The roots of violence: wealth without work, pleasure without conscience,
knowledge without character, commerce without morality,
science without humanity,worship without sacrifice, politics without principles.
During the birth of the US in 1776, its founding fathers had the vision, courage, and wisdom to embark the then nascent country on the highest ideals of the European Enlightenment, inspired by the leading British and French thinkers. The major ideals sought after were namely: unprecedented freedom, equality, and full compliance with the law—all within a full adherence to a high spirit of humanism and respect for individualism.
The founding fathers embraced the Enlightenment ideals wholeheartedly, with enthusiasm and conviction. That was a very bold development, particularly because:
No nation had ever before dared to go in that direction, and much less dared to found an entirely new country on these ideals.
The new nation was already relatively large. Bold experimentation makes more sense in small universes.
The experiment was implemented without a prior pilot test—this was the pilot test—and consequently, it was an extreme all-or-nothing ordeal.
The seeds planted in 1776 eventually yielded spectacular results.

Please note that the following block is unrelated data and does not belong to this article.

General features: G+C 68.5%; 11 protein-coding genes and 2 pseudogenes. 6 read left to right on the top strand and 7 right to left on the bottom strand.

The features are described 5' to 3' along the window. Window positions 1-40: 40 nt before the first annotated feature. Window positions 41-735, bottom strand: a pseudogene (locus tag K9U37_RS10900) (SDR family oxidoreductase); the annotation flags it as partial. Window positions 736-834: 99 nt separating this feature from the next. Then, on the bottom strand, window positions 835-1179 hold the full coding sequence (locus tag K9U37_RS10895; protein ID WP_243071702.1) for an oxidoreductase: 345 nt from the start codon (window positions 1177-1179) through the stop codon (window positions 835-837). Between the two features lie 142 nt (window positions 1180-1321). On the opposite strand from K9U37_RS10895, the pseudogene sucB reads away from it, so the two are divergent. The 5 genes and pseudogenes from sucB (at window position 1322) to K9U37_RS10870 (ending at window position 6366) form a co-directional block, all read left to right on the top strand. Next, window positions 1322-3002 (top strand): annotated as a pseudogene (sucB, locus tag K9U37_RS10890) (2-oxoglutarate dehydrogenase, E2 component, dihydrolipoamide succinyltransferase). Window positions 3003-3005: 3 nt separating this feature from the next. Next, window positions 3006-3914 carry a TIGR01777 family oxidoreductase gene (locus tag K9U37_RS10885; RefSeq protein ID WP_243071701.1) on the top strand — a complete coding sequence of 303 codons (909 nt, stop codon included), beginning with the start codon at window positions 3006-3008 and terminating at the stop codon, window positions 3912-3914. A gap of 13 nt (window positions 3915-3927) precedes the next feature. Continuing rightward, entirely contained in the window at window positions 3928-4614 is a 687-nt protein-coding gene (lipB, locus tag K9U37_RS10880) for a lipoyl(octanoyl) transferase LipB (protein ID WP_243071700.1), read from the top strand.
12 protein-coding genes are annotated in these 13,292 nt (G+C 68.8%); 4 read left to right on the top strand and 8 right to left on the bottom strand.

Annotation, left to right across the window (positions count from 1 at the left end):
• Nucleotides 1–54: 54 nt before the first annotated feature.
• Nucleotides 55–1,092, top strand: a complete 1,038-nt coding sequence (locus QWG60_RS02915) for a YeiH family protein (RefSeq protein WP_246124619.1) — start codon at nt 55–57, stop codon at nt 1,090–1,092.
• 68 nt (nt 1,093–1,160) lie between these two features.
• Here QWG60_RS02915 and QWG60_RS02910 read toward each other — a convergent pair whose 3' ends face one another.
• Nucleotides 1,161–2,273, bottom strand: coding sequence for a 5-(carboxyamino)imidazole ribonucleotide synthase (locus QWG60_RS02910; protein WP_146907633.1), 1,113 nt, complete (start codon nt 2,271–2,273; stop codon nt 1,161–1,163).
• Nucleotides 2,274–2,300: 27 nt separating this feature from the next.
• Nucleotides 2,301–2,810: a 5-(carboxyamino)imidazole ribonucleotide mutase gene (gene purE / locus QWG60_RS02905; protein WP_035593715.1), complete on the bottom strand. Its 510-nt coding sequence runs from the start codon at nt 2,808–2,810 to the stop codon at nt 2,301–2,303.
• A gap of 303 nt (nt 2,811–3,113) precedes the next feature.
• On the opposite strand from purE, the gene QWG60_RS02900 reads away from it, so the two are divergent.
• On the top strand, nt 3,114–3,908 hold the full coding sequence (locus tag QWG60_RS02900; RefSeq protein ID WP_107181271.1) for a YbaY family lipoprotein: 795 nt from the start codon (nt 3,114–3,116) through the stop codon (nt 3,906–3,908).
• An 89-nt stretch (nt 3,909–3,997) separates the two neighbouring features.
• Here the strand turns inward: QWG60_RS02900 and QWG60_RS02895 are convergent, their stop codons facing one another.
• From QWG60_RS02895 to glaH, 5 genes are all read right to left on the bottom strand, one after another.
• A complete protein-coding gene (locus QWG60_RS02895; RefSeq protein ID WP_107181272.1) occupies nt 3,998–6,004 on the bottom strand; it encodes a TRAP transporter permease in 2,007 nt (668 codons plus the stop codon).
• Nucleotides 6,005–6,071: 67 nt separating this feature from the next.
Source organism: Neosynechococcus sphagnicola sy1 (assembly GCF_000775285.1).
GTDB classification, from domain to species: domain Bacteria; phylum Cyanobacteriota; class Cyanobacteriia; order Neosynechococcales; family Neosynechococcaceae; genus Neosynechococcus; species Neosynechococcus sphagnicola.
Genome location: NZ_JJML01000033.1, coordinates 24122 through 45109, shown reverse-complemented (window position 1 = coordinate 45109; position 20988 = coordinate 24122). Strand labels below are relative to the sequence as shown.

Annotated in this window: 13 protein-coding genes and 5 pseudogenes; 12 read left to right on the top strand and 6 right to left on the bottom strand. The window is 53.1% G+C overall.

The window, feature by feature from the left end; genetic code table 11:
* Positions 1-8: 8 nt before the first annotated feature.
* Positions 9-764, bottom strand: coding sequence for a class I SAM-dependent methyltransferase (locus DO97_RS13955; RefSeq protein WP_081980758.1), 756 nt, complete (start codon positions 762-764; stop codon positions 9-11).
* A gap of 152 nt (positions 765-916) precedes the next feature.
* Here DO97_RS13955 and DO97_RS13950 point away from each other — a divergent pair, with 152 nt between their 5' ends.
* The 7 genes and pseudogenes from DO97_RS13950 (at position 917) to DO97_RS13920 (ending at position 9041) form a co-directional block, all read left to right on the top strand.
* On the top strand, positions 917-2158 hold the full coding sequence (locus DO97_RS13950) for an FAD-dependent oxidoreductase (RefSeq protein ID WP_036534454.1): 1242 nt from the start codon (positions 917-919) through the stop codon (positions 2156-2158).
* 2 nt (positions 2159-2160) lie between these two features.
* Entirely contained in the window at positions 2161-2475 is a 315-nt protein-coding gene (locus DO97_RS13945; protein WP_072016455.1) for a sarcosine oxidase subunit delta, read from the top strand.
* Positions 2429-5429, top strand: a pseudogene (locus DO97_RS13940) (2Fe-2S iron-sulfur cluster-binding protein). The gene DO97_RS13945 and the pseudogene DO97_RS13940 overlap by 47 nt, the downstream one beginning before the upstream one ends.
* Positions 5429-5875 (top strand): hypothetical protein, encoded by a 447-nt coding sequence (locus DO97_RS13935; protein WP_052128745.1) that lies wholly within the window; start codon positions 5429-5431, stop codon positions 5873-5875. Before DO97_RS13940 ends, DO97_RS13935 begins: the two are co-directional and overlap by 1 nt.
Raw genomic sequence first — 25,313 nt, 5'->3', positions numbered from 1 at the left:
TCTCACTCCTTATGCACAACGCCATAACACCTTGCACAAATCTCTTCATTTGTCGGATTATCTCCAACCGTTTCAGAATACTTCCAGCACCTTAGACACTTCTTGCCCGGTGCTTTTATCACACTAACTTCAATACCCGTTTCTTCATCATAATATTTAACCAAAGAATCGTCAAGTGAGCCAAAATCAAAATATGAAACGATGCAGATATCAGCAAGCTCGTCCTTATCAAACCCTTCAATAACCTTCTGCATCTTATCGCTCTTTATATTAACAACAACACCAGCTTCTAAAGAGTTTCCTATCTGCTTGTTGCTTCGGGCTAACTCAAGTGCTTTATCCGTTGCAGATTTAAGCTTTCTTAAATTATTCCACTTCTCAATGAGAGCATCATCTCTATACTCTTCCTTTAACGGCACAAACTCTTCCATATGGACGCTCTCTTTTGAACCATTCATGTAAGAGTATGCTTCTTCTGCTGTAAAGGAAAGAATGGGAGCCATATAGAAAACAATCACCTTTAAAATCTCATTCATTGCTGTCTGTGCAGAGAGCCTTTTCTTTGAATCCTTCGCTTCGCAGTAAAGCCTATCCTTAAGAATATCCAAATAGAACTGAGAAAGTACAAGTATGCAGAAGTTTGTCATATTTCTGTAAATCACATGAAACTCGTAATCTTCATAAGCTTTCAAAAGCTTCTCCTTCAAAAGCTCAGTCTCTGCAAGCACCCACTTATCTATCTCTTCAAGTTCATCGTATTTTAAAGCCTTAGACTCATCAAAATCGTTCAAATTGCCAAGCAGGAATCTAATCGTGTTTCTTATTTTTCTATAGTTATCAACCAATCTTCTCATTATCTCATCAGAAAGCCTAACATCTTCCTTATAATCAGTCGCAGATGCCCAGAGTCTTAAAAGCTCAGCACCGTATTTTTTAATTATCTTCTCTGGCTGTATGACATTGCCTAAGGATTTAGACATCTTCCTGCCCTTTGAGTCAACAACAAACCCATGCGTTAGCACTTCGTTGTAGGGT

During the XIX century, by the time of the industrial revolution, many of the most pressing political issues of the new nation had been favorably dealt with. In addition, the huge wave of immigrants plus the highly hospitable investing environment injected great dynamism to the economy, catapulting the US into a self-sustainable accelerated economic rate of growth that led it to become the largest economy and the most powerful nation on the planet by the beginning of the XX century.
The melting pot experiment was also a revolutionary way of approaching that otherwise complex and satanized issue. No nation before dared to be so hospitable to newcomers, who arrived in droves, from all over the world, especially from Europe; that was also an astounding first.
Despite the not few difficulties and challenges that massive immigration wave created, the US was able to integrate the immigrant population with reasonable expediency, with fantastic results for both sides, the newcomers and the nation as a whole.